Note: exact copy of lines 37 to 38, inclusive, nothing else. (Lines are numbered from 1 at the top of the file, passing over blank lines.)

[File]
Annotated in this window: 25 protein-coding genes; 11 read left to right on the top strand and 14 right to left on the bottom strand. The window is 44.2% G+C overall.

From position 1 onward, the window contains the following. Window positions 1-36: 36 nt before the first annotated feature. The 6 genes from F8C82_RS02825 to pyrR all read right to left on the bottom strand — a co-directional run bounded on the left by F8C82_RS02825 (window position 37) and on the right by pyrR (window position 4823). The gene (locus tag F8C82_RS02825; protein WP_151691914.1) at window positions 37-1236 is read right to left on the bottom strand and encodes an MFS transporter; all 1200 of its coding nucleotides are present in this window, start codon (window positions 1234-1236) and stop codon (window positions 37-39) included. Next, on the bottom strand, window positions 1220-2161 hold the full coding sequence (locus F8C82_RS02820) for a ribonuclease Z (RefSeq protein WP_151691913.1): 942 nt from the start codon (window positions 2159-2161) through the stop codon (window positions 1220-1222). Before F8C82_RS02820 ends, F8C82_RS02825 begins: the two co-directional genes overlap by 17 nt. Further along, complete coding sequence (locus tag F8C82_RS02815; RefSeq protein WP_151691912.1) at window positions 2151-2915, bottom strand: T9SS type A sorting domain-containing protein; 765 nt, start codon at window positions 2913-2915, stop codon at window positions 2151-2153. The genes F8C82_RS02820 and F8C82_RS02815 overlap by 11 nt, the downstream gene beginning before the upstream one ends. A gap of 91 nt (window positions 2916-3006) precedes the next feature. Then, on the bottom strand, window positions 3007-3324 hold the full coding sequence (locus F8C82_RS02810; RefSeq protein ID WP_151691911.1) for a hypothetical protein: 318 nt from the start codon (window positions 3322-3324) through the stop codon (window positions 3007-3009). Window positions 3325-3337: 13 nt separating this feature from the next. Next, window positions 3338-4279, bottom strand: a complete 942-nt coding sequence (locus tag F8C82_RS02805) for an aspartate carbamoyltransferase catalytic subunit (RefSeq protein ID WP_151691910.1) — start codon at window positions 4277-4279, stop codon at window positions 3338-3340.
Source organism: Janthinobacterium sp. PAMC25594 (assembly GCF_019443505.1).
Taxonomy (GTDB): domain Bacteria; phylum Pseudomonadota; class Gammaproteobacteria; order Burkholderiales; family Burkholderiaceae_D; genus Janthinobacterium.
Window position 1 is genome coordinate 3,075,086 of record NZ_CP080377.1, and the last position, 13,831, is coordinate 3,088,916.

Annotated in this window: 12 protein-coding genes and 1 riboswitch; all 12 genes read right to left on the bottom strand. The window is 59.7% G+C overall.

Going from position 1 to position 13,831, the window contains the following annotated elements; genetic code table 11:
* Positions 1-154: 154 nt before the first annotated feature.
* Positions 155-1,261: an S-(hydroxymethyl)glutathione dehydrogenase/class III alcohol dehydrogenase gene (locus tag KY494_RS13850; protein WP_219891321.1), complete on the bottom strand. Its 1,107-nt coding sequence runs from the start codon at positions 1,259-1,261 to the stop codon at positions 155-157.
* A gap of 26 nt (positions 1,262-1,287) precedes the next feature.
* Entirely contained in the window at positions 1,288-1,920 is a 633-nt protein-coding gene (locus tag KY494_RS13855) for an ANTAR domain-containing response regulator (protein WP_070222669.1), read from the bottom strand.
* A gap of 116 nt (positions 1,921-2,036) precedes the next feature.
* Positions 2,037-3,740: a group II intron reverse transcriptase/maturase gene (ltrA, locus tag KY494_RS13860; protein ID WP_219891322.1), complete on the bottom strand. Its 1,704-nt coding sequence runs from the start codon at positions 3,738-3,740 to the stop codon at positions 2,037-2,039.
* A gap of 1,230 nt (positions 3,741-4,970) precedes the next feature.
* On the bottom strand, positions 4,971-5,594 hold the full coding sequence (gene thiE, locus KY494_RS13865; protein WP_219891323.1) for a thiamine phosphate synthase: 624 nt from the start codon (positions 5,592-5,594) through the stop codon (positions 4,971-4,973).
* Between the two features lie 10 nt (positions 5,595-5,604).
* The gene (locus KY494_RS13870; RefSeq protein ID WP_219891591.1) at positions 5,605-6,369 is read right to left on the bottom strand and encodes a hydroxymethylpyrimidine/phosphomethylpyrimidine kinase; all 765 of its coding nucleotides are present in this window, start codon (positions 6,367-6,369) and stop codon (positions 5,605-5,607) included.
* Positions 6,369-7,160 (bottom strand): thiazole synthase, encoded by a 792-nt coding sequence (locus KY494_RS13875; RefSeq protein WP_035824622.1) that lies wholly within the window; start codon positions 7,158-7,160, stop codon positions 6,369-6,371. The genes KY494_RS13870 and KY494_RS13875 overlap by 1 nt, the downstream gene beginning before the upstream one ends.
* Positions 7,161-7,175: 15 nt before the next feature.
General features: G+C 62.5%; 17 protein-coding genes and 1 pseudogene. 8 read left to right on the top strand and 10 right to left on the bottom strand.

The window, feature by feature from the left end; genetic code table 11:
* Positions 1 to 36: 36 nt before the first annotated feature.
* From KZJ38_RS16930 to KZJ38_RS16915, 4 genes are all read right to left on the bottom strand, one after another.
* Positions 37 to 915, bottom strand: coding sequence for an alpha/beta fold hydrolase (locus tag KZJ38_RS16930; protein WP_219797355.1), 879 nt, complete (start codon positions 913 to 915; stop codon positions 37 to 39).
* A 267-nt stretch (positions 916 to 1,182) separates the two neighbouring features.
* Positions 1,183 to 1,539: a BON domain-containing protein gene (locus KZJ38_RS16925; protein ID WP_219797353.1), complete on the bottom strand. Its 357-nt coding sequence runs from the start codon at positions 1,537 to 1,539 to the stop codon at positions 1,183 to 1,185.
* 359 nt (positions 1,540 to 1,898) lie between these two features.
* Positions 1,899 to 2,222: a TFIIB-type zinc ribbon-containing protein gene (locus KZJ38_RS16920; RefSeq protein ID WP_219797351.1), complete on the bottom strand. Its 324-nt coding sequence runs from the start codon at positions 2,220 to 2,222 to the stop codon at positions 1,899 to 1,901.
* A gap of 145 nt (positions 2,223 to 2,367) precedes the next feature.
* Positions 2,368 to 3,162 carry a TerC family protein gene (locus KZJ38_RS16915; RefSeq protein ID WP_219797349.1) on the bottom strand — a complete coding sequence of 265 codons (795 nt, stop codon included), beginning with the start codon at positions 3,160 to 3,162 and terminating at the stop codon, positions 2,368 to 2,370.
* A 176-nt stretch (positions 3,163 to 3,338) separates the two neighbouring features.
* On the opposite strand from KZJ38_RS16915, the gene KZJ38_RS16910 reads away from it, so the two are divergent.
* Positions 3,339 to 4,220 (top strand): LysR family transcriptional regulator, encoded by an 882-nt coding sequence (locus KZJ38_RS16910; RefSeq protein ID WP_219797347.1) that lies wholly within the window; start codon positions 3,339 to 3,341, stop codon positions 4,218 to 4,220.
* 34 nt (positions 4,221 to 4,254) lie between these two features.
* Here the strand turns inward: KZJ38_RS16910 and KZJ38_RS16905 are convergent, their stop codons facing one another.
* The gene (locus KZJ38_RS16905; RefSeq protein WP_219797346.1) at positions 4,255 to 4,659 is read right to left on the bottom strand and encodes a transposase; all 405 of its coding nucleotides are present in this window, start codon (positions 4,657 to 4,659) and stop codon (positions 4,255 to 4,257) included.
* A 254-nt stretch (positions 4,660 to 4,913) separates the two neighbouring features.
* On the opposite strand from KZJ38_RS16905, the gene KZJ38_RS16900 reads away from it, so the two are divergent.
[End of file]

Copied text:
* A 254-nt stretch (positions 4,660 to 4,913) separates the two neighbouring features.
* On the opposite strand from KZJ38_RS16905, the gene KZJ38_RS16900 reads away from it, so the two are divergent.